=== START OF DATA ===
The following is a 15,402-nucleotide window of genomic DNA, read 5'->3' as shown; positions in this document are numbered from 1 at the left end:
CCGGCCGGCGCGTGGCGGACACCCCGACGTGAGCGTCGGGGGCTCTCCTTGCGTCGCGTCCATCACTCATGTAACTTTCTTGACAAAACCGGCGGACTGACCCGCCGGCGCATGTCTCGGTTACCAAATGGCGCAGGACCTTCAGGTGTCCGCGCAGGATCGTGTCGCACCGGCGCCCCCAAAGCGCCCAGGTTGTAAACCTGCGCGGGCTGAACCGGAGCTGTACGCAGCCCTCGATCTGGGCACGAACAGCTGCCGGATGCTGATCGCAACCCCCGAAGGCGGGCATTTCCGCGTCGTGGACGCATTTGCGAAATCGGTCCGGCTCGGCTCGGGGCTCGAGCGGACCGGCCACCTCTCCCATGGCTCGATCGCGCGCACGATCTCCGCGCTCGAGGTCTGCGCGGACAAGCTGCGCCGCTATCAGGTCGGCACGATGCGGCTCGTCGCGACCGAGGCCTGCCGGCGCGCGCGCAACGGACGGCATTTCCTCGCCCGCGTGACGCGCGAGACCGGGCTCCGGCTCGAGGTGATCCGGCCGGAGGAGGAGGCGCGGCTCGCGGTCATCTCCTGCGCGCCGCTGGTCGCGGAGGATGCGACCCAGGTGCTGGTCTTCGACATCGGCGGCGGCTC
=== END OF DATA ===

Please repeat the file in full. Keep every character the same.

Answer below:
The following is a 15,402-nucleotide window of genomic DNA, read 5'->3' as shown; positions in this document are numbered from 1 at the left end:
CCGGCCGGCGCGTGGCGGACACCCCGACGTGAGCGTCGGGGGCTCTCCTTGCGTCGCGTCCATCACTCATGTAACTTTCTTGACAAAACCGGCGGACTGACCCGCCGGCGCATGTCTCGGTTACCAAATGGCGCAGGACCTTCAGGTGTCCGCGCAGGATCGTGTCGCACCGGCGCCCCCAAAGCGCCCAGGTTGTAAACCTGCGCGGGCTGAACCGGAGCTGTACGCAGCCCTCGATCTGGGCACGAACAGCTGCCGGATGCTGATCGCAACCCCCGAAGGCGGGCATTTCCGCGTCGTGGACGCATTTGCGAAATCGGTCCGGCTCGGCTCGGGGCTCGAGCGGACCGGCCACCTCTCCCATGGCTCGATCGCGCGCACGATCTCCGCGCTCGAGGTCTGCGCGGACAAGCTGCGCCGCTATCAGGTCGGCACGATGCGGCTCGTCGCGACCGAGGCCTGCCGGCGCGCGCGCAACGGACGGCATTTCCTCGCCCGCGTGACGCGCGAGACCGGGCTCCGGCTCGAGGTGATCCGGCCGGAGGAGGAGGCGCGGCTCGCGGTCATCTCCTGCGCGCCGCTGGTCGCGGAGGATGCGACCCAGGTGCTGGTCTTCGACATCGGCGGCGGCTC